Progressive Rugby is growing increasingly prominent as an advocacy group and yes, there are now a large number of players, headed by Steve Thompson, who are suing World Rugby. Steve’s book recently came out as well and has captured high attention.

But rugby league is now also prominent – as mentioned in the article, Bobbie Goulding is part of a group taking legal action against the code.

All these three sports, plus the AFL, have challenges ahead, and it can be fairly argued that all of them have not acted as prudently or as quickly as they could have, and have to an extent, hidden behind the global concussion statement.

In my view, rugby league in Australia stands out because the NRL has been the slowest to take any action. That is starting to change now with respect to foul play and management of concussed players, but is still far from where it needs to be. As with most things out of NRL headquarters, the process tends to be reactive and/or knee-jerk rather than being part of any cohesive strategic plan.

And while rugby union is at least along the path a bit when it comes to looking at tackle heights and other measures, rugby league isn’t examining that at all.

'Uneasy logic': The opportunity lost and difficult truth being ignored in Royce Simmons’ Alzheimer’s walk

Exactly, Nick.

The irony is in how people like Gus say that the game risks being taken over by ‘do-gooders’ if this kind of thing is highighted, whereas its the opposite that applies.

If people within the game stopped being so dismissive and protective and were to get on the front foot and try and solve the problem from within the game, there’s actually far more chance of them protecting most of the essence of the sport for the future.

'Uneasy logic': The opportunity lost and difficult truth being ignored in Royce Simmons’ Alzheimer’s walk

There’s plenty of scope in between Womblat.

When I spoke with Peter Sterling about this, he acknowledged that the game needs to look at how better it can reward ‘legs tackles’ and shift the focus away from multiple defenders entering contact areas upright.

Not saying it’s easy, but those kinds of conversations and examinations aren’t even being had, nor is there even any acknowledgement from administrators and most commentators that those kinds of conversations should be had.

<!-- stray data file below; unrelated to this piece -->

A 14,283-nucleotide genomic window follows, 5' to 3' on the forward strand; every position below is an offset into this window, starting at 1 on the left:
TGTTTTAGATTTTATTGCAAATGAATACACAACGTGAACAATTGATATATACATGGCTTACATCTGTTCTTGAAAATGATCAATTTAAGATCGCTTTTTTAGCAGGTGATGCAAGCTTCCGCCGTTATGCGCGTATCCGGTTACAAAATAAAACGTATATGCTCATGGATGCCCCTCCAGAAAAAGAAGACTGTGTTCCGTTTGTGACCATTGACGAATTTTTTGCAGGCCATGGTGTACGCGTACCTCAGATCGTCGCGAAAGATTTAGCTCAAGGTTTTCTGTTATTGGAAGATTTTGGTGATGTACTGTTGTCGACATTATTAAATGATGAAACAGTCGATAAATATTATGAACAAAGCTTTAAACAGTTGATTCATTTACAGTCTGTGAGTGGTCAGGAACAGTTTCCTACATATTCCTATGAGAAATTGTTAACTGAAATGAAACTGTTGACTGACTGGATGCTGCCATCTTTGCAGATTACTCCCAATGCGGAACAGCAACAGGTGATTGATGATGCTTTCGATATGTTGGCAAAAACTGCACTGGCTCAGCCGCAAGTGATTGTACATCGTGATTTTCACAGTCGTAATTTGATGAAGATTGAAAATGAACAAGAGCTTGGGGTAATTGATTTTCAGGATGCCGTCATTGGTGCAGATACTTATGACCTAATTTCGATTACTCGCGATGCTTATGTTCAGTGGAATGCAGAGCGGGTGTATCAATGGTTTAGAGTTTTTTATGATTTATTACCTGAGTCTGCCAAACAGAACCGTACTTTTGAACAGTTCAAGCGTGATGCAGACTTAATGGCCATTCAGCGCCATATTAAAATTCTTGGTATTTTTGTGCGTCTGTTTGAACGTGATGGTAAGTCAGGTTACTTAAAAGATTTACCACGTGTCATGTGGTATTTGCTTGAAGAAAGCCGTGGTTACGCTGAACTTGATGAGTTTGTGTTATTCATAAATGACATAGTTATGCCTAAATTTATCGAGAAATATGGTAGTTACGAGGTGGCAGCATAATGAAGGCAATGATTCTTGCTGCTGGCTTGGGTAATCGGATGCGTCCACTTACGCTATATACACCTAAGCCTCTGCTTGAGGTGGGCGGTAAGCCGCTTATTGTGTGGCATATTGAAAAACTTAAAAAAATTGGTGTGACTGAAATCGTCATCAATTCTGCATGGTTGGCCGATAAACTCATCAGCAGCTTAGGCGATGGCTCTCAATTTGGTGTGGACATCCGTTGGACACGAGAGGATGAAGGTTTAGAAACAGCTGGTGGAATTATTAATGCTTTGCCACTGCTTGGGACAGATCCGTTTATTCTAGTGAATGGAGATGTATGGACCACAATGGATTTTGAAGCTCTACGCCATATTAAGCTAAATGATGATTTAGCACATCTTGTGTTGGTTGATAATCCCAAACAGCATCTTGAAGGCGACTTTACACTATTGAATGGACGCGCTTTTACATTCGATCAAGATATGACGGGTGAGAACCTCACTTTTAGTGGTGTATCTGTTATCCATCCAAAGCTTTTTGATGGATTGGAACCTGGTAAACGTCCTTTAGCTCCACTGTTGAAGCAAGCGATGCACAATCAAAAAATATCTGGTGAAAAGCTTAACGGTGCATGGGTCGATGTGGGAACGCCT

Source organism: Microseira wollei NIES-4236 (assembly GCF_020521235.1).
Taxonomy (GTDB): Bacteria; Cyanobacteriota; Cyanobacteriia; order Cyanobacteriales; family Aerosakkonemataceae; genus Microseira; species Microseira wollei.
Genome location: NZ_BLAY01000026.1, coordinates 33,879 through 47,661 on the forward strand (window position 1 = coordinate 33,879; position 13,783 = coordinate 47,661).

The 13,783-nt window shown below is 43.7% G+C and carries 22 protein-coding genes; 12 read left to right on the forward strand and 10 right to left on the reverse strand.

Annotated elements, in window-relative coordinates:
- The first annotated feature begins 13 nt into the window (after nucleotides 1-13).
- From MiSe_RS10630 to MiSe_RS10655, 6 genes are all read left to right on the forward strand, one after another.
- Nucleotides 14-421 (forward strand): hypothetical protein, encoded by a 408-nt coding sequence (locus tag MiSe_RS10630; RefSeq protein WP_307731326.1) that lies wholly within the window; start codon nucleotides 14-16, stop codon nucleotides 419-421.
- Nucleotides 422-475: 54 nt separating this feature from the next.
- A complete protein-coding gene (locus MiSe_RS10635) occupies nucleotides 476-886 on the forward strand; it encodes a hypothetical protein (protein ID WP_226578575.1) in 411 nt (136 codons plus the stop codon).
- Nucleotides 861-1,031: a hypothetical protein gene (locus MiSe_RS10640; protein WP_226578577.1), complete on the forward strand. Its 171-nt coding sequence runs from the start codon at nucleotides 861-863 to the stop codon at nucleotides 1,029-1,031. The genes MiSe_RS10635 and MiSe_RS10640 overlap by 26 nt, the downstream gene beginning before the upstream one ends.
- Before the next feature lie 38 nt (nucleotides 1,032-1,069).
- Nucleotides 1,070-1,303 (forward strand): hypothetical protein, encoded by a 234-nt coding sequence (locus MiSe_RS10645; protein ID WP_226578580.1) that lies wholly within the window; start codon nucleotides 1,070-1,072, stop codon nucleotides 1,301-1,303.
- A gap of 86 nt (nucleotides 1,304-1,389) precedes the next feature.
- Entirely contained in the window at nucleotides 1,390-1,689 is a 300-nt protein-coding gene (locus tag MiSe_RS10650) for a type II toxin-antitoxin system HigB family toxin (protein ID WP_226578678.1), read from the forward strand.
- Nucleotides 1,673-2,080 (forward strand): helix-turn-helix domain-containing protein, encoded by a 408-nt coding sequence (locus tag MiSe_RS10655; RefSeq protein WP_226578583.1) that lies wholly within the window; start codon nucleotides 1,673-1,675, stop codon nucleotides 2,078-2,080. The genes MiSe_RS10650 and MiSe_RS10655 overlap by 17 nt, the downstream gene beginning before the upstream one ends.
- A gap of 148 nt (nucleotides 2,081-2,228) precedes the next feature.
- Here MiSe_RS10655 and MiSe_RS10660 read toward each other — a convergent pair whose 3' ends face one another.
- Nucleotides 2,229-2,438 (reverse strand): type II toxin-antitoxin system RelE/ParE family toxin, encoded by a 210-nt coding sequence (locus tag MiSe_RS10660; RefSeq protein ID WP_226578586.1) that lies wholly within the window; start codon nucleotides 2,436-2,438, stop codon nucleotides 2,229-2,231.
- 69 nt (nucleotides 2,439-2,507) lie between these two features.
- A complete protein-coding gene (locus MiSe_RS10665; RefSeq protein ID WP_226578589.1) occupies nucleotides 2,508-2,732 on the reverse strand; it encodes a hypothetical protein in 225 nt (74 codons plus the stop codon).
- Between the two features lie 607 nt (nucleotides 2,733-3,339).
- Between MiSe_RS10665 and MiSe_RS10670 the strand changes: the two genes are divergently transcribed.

'Uneasy logic': The opportunity lost and difficult truth being ignored in Royce Simmons’ Alzheimer’s walk

As I will too, Richie. Although I’ve had to give the Warriors a rest for a bit. That debacle against the Sharks when up by 13 v 11 was too much, even for me. 😂

'Uneasy logic': The opportunity lost and difficult truth being ignored in Royce Simmons’ Alzheimer’s walk

In my view Marileckie, the NRL’s intransigence on this issue is only made all the more disappointing in light of what happened in the NFL.

Why wait until a whole lot of players eventually gather together and sue the living daylights out of you? Why not get on the front foot, show proper concern for players and deal with the matter proactively?

A fund for injured ex-players, law and judiciary reviews, a proper look at tackle techniques, culture change and so on. The NRL doesn’t have the money the NFL has, but it has plenty enough.

The same applies to other sports.

'Uneasy logic': The opportunity lost and difficult truth being ignored in Royce Simmons’ Alzheimer’s walk

It’s difficult for medical researchers Nat because they always want more funding, and if you remove certain avenues of funding from the equation, then the financial equation can become difficult for them.

But that’s how the real academic world works. There is a clear conflict of interest line. People have the choice whether or not to accept money from sports organisations or commercial businesses to fund their research, and if they choose to take that money, do so knowing that in the eyes of their peers, their work will have an asterix attached.

Other researchers seek funding and grants from other ‘neutral’ sources and sometimes suffer financially as a result, but do so in the knowledge that their professional reputations remain intact.

In the main, the sports bodies don’t actually need to commission research. In many cases they do it to give the appearance that they are throwing money at the problem and doing everything they can, when in reality the research is designed to deliver pre-determined outcomes which almost always call for “more research”, and the whole process is little more than a charade to buy them more time.

There is enough relevant, independent research already being done for sports bodies to act upon should they wish.

'Uneasy logic': The opportunity lost and difficult truth being ignored in Royce Simmons’ Alzheimer’s walk

Good post Adam. What Royce Simmons is doing is absolutely true to his character, and to the culture of league as he sees it.

It’s a delicate path to tread, but I think we can acknowledge that on one hand, yet still have people within the game acknowledge the concussion issue, and set about properly exploring what to do about it.

'Uneasy logic': The opportunity lost and difficult truth being ignored in Royce Simmons’ Alzheimer’s walk

It’s true Womblat that this is an issue that could potentially escalate out of the control of all contact sports. For example there is emerging research that suggests that significant brain injury is occurring from the whiplash motion occurred in collisions where there isn’t even direct contact to the head.

If so, these are existential concerns for all football codes. It is hard to imagine mothers of the future encouraging their children to take up sports where there is this kind of inherent risk.